Three short stories, John Updike's "A&P", Frank O'Connor's "First Confession", and Ernest J. Gaines' "The Sky Is Gray," all deal with the coming of age of their young male protagonists. To one degree or another, the stories' protagonists experience an initiation of sorts into the harsher realities of life. This study will discuss the similarities and differences of the coming of age experiences of the three protagonists.
Sammy, the teenager in Updike's story, quits his job as a grocery store clerk as a sign of support for three girls who are insulted and demeaned by his boss, and as a result he recognizes "how hard the world was going to be to me hereafter" (Updike 67). James, the boy in Gaines' story, accompanies his mother to the dentist, experiences a number of harsh realities about life, particularly about the prejudice and hardships faced by blacks in the South of the 1940s, and learns from his mother that "You not a bum. . . . You a man" (Gaines 386). Jackie, the boy in O'Connor's story, goes to his first confession and learns that the nightmare awaiting him according to his tormenting sister is more like a sweet, comic dream. We get the feeling from O'Connor's story that Jackie's sweet and playful nature indicate his being in some sort of state of grace, as his sister appears to recognize: "'Lord God,' she wailed bitterly, 'some people have all the luck! 'Tis no advantage to anybody trying to be good. I might just as well be a sinner like you'" (O'Connor 525).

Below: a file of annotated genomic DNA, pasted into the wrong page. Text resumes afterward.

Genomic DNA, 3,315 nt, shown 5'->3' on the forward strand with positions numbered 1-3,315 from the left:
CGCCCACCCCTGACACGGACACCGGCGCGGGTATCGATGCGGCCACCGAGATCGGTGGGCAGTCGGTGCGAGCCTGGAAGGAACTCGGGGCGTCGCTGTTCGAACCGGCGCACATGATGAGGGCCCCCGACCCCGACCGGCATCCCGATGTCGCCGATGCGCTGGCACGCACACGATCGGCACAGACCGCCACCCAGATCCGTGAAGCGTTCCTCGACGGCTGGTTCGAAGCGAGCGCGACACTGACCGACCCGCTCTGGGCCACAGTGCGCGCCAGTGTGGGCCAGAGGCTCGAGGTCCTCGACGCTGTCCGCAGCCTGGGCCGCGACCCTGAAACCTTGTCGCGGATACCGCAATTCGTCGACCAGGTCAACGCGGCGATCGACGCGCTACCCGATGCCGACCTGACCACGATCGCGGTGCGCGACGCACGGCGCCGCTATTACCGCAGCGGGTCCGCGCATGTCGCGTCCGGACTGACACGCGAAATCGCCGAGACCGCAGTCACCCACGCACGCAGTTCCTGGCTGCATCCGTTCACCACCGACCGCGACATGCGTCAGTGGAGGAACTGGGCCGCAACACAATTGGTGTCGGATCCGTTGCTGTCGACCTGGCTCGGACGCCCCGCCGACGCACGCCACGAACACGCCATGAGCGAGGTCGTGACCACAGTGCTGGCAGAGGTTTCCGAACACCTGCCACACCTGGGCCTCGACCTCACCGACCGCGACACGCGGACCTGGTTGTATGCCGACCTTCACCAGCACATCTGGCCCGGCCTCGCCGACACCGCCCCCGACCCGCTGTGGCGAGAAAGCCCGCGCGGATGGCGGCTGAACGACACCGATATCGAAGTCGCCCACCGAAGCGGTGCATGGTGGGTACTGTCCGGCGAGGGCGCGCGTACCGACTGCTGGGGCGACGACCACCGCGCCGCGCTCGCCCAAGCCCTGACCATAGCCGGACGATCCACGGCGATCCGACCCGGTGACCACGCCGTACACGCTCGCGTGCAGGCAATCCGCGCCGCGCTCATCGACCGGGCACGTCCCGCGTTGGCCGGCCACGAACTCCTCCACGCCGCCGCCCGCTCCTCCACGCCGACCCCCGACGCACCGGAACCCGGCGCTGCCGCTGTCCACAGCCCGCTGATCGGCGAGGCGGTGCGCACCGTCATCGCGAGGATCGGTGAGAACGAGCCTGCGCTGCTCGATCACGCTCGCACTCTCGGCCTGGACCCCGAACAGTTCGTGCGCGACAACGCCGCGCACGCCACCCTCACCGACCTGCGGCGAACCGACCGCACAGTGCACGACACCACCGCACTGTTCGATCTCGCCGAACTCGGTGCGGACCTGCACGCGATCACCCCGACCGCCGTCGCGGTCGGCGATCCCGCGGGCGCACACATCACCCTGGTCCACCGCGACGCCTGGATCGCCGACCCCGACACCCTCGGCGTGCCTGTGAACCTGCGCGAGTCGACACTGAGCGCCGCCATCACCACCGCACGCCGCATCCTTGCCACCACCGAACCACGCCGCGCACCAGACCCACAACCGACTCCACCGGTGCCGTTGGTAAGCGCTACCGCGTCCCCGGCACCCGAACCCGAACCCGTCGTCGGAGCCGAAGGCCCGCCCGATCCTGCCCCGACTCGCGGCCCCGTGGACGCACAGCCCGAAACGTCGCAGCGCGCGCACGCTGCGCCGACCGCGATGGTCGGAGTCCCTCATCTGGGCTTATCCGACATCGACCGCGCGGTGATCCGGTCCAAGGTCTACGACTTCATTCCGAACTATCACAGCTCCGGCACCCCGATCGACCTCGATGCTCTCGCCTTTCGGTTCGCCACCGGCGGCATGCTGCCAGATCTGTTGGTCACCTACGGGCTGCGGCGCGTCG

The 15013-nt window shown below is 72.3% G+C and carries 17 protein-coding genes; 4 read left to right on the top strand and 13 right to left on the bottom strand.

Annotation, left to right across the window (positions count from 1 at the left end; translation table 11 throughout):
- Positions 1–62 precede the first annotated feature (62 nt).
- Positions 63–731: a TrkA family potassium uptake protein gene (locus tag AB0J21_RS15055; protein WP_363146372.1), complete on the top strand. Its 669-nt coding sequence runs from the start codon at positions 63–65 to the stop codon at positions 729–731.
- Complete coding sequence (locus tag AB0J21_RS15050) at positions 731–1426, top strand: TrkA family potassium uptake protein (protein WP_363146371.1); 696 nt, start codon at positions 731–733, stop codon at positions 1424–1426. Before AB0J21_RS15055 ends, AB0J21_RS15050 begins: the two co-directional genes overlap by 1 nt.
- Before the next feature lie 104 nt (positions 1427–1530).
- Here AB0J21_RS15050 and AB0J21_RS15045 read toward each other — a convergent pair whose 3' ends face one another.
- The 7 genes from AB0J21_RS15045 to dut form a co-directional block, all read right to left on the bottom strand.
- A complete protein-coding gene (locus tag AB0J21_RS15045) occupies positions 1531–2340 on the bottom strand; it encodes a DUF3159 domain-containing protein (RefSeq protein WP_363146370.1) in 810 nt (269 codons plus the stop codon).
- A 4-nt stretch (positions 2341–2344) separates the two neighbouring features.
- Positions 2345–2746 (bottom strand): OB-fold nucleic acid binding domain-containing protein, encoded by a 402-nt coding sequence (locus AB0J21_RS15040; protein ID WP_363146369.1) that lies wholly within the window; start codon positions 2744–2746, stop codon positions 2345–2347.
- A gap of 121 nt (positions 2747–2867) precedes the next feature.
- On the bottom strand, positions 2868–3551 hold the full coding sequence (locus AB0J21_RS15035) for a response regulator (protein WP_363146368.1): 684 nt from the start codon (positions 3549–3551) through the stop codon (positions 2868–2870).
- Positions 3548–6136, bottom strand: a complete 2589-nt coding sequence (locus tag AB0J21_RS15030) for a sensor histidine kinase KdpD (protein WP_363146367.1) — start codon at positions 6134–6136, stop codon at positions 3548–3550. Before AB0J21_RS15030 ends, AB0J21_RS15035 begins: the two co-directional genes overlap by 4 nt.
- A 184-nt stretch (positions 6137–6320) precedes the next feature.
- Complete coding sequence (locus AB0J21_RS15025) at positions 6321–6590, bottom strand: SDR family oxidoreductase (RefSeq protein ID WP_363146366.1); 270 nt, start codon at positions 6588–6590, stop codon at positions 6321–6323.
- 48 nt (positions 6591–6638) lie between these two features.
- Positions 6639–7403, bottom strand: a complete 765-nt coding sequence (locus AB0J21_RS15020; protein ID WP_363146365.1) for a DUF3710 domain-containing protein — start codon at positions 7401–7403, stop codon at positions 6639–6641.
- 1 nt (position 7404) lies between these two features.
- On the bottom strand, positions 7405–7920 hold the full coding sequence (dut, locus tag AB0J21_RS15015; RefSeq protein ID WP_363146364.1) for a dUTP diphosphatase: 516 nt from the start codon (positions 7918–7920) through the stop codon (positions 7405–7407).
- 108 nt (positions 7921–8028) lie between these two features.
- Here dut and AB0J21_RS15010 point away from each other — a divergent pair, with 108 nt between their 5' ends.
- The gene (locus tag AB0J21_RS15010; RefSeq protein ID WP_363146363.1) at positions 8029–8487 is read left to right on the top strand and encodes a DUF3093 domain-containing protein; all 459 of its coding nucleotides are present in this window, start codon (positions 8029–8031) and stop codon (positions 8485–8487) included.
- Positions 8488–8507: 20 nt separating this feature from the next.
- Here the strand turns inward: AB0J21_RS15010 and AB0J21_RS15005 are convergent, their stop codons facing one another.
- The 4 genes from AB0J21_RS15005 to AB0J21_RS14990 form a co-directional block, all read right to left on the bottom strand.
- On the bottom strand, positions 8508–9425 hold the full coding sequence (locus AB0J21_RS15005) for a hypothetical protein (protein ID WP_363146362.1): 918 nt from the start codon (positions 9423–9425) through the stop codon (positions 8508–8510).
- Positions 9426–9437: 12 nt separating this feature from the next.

The boys in Updike's and Gaines' stories go through darker initiations than does the boy in O'Connor's story. Both Sammy and James' experiences leave them changed in ambiguous ways, while it seems that Jackie's lesson is more simple and positive. Sammy is the only one of the three who makes a decision and takes an action which will change his life, while James and Jackie, younger than Sammy, are passive victims of circumstance.
Sammy's initiation stands in co...